• Timeframe for retaining your personal information: We will retain your personal information in a form that identifies you only for as long as it serves the purpose(s) for which it was initially collected as stated in this Privacy Policy, or subsequently authorized. We may continue processing your personal information for longer periods, but only for the time and to the extent such processing reasonably serves the purposes of archiving in the public interest, journalism, literature and art, scientific or historical research and statistical analysis, and subject to the protection of this Privacy Policy. For example, if you are an author, your personal information may continue to be published in connection with your article indefinitely. When we have no ongoing legitimate business need to process your personal information, we will either delete or anonymize it, or, if this is not possible (for example, because your personal information has been stored in backup archives), then we will securely store your personal information and isolate it from any further processing until deletion is possible.
  • Onward Transfer to Third Parties: As noted in the "How We Share Your Data" Section above, JD Supra may share your information with third parties. When JD Supra discloses your personal information to third parties, we have ensured that such third parties have either certified under the EU-U.S. or Swiss Privacy Shield Framework and will process all personal data received from EU member states/Switzerland in reliance on the applicable Privacy Shield Framework or that they have been subjected to strict contractual provisions in their contract with us to guarantee an adequate level of data protection for your data.

California Privacy Rights

Pursuant to Section 1798.83 of the California Civil Code, our customers who are California residents have the right to request certain information regarding our disclosure of personal information to third parties for their direct marketing purposes.

You can make a request for this information by emailing us at privacy@jdsupra.com or by writing to us at:

Privacy Officer
JD Supra, LLC
10 Liberty Ship Way, Suite 300
Sausalito, California 94965

Some browsers have incorporated a Do Not Track (DNT) feature. These features, when turned on, send a signal that you prefer that the website you are visiting not collect and use data regarding your online searching and browsing activities. As there is not yet a common understanding on how to interpret the DNT signal, we currently do not respond to DNT signals on our site.

Access/Correct/Update/Delete Personal Information

For non-EU/Swiss residents, if you would like to know what personal information we have about you, you can send an e-mail to privacy@jdsupra.com. We will be in contact with you (by mail or otherwise) to verify your identity and provide you the information you request. We will respond within 30 days to your request for access to your personal information. In some cases, we may not be able to remove your personal information, in which case we will let you know if we are unable to do so and why. If you would like to correct or update your personal information, you can manage your profile and subscriptions through our Privacy Center under the "My Account" dashboard. If you would like to delete your account or remove your information from our Website and Services, send an e-mail to privacy@jdsupra.com.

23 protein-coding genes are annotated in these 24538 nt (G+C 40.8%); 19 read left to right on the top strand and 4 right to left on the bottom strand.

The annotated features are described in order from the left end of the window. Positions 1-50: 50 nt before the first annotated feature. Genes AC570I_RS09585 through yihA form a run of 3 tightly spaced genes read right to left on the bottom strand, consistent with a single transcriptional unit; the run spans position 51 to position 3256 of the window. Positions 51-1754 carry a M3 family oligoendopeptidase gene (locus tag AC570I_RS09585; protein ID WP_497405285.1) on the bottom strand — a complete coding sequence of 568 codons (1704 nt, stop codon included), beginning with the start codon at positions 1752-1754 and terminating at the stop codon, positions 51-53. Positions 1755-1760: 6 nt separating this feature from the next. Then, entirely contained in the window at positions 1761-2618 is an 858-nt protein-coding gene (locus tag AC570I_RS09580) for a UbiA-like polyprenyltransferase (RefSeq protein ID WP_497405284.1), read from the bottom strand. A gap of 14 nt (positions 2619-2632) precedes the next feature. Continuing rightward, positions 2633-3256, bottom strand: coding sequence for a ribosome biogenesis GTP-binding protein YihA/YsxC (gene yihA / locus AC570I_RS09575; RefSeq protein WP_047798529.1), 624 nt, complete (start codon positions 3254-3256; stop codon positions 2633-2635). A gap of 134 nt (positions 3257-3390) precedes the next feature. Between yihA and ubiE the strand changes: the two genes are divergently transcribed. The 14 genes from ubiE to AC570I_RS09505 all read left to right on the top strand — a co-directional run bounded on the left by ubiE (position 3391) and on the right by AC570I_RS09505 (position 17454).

Changes in Our Privacy Policy

We reserve the right to change this Privacy Policy at any time. Please refer to the date at the top of this page to determine when this Policy was last revised. Any changes to our Privacy Policy will become effective upon posting of the revised policy on the Website. By continuing to use our Website and Services following such changes, you will be deemed to have agreed to such changes.

Contacting JD Supra

If you have any questions about this Privacy Policy, the practices of this site, your dealings with our Website or Services, or if you would like to change any of the information you have provided to us, please contact us at: privacy@jdsupra.com.

JD Supra Cookie Guide

As with many websites, JD Supra's website (located at www.jdsupra.com) (our "Website") and our services (such as our email article digests)(our "Services") use a standard technology called a "cookie" and other similar technologies (such as, pixels and web beacons), which are small data files that are transferred to your computer when you use our Website and Services. These technologies automatically identify your browser whenever you interact with our Website and Services.

How We Use Cookies and Other Tracking Technologies

We use cookies and other tracking technologies to:

  1. Improve the user experience on our Website and Services;
  2. Store the authorization token that users receive when they login to the private areas of our Website. This token is specific to a user's login session and requires a valid username and password to obtain. It is required to access the user's profile information, subscriptions, and analytics;